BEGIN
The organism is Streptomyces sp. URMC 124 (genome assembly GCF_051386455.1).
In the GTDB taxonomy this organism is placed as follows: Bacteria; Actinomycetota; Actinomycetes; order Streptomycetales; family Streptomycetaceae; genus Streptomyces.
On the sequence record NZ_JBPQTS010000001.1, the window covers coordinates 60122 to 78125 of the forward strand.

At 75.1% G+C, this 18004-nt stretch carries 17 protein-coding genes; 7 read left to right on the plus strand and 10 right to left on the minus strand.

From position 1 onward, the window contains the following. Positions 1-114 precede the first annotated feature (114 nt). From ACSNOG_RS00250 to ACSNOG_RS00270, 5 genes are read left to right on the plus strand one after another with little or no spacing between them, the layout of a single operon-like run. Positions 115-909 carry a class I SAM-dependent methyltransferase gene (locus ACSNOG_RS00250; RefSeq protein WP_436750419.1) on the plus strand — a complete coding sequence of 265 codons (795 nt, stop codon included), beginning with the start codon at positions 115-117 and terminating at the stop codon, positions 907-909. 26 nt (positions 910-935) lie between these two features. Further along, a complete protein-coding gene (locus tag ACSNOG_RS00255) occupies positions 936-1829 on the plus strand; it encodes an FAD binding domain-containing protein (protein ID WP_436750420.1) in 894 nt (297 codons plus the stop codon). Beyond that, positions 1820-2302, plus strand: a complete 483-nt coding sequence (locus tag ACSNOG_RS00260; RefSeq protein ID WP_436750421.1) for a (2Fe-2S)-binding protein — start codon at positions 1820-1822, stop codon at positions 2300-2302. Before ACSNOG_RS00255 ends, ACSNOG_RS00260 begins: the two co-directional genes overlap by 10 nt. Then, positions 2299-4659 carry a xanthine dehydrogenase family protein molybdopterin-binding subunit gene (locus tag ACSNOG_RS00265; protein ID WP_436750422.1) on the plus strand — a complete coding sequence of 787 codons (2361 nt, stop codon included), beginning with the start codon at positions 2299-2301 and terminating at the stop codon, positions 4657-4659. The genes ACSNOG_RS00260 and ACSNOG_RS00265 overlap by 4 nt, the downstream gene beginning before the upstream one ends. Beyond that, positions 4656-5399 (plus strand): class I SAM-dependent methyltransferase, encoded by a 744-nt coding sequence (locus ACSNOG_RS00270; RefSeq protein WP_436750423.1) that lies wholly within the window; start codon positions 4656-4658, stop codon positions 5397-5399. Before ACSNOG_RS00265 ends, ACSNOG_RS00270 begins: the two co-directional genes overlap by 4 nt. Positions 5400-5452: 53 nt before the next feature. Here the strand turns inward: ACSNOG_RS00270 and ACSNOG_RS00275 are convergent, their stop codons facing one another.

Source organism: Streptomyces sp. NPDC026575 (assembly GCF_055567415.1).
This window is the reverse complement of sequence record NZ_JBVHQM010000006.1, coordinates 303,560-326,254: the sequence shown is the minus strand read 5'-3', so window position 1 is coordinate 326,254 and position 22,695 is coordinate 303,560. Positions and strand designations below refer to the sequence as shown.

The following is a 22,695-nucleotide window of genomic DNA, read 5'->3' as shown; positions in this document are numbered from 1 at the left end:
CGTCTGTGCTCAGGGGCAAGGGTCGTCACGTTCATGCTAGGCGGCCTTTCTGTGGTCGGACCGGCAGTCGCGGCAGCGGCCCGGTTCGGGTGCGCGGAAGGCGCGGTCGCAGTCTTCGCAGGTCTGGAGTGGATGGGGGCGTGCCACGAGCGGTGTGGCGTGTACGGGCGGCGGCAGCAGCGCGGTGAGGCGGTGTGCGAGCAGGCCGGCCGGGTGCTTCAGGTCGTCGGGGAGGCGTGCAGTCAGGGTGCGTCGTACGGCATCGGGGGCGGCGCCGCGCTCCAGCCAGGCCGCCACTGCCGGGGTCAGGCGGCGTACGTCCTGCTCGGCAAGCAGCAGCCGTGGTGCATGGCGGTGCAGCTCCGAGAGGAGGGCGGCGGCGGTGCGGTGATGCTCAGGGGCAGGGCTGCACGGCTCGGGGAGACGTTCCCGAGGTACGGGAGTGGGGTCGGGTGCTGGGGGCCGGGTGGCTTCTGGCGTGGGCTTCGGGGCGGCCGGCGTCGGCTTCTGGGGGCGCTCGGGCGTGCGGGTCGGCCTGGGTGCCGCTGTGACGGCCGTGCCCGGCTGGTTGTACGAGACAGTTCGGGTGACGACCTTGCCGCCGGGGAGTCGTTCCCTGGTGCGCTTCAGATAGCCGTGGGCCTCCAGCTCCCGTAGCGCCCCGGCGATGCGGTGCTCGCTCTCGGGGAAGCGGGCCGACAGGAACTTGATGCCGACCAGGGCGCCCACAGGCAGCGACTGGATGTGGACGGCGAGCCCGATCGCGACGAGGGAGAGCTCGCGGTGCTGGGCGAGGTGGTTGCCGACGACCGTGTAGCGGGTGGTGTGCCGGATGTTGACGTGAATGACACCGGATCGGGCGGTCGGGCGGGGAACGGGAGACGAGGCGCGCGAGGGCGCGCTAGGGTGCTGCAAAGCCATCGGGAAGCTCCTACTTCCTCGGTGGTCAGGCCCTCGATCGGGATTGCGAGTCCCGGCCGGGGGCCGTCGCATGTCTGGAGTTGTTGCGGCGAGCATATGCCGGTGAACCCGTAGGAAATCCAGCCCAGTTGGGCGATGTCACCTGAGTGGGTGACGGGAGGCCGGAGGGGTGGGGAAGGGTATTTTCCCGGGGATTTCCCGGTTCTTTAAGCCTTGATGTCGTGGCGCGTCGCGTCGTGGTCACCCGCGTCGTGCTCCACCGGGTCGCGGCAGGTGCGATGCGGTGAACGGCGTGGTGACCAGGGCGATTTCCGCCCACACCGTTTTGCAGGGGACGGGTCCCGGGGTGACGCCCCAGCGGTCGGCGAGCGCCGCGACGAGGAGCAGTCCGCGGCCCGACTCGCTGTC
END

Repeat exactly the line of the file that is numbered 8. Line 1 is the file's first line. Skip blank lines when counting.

The following is a 22,695-nucleotide window of genomic DNA, read 5'->3' as shown; positions in this document are numbered from 1 at the left end: